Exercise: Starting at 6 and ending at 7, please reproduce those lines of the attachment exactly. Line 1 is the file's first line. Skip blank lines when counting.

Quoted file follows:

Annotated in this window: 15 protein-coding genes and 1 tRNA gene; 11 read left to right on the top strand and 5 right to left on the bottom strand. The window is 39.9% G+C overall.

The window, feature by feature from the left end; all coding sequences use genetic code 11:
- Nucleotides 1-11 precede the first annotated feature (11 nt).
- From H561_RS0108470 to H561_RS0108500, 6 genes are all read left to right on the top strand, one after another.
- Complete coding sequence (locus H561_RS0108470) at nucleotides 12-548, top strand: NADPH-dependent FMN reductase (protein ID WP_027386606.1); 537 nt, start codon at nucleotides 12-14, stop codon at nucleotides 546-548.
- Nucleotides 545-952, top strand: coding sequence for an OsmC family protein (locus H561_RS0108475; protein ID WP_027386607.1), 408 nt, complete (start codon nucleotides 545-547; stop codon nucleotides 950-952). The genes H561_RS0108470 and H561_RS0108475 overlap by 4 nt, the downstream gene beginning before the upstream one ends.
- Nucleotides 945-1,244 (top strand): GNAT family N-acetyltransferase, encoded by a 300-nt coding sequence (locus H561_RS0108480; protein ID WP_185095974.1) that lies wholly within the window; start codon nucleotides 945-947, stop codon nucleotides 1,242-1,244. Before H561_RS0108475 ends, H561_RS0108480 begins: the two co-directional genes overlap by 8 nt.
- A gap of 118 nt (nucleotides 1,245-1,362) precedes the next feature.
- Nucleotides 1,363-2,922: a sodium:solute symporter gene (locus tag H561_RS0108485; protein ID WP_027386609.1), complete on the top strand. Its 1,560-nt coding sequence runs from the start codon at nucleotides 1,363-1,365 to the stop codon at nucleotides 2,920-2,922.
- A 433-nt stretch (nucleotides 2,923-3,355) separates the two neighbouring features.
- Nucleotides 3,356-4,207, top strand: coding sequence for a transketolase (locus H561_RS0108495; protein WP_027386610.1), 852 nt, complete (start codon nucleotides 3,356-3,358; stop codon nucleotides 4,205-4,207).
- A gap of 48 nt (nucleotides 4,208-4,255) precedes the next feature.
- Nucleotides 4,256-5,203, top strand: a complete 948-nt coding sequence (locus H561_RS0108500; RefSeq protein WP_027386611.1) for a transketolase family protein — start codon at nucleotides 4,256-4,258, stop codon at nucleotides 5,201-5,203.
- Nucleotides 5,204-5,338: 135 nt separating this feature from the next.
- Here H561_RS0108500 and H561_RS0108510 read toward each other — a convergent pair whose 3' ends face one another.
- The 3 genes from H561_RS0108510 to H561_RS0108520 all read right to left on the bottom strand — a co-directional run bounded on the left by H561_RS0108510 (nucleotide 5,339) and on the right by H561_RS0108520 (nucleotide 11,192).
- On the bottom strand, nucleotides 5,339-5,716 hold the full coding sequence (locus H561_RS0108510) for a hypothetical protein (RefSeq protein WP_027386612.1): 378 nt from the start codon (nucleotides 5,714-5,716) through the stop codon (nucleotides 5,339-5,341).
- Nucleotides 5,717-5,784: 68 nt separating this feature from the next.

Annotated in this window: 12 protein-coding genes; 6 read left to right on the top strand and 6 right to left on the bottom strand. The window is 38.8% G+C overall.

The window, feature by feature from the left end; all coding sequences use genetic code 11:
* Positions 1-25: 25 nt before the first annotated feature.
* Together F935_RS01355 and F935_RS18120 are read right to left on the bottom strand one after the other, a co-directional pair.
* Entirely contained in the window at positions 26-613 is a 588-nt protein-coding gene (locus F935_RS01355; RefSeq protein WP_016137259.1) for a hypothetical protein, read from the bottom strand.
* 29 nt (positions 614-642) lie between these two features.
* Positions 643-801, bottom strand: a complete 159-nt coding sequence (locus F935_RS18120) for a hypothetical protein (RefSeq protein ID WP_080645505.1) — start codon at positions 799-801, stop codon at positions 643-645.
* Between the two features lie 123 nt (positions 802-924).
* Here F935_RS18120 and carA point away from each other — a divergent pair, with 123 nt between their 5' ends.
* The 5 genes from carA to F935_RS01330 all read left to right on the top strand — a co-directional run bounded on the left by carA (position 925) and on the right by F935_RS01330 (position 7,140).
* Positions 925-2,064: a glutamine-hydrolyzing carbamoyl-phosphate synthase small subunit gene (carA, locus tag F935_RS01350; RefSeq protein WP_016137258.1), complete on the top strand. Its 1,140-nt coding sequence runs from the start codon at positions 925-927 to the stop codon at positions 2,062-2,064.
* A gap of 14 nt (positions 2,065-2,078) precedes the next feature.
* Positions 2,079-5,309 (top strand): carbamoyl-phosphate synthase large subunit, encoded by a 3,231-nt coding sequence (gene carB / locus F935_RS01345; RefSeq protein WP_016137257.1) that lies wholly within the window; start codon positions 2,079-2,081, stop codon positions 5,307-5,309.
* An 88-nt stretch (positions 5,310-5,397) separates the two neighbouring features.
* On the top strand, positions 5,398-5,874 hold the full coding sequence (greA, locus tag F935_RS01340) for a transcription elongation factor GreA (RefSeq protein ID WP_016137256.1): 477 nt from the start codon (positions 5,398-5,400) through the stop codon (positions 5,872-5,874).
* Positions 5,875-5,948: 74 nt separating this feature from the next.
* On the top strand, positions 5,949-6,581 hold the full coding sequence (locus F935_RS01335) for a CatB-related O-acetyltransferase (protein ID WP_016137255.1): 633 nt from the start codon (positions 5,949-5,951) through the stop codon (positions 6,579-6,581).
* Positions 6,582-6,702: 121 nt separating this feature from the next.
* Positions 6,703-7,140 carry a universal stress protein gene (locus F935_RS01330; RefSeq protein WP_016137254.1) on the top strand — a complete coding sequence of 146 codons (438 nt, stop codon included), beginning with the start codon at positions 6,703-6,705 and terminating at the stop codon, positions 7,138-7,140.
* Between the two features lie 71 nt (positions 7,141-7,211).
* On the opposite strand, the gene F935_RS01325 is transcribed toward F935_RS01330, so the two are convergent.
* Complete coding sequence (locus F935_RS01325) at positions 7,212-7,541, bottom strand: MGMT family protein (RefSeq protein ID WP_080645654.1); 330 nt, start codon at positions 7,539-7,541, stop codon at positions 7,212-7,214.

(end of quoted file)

- Nucleotides 545-952, top strand: coding sequence for an OsmC family protein (locus H561_RS0108475; protein ID WP_027386607.1), 408 nt, complete (start codon nucleotides 545-547; stop codon nucleotides 950-952). The genes H561_RS0108470 and H561_RS0108475 overlap by 4 nt, the downstream gene beginning before the upstream one ends.
- Nucleotides 945-1,244 (top strand): GNAT family N-acetyltransferase, encoded by a 300-nt coding sequence (locus H561_RS0108480; protein ID WP_185095974.1) that lies wholly within the window; start codon nucleotides 945-947, stop codon nucleotides 1,242-1,244. Before H561_RS0108475 ends, H561_RS0108480 begins: the two co-directional genes overlap by 8 nt.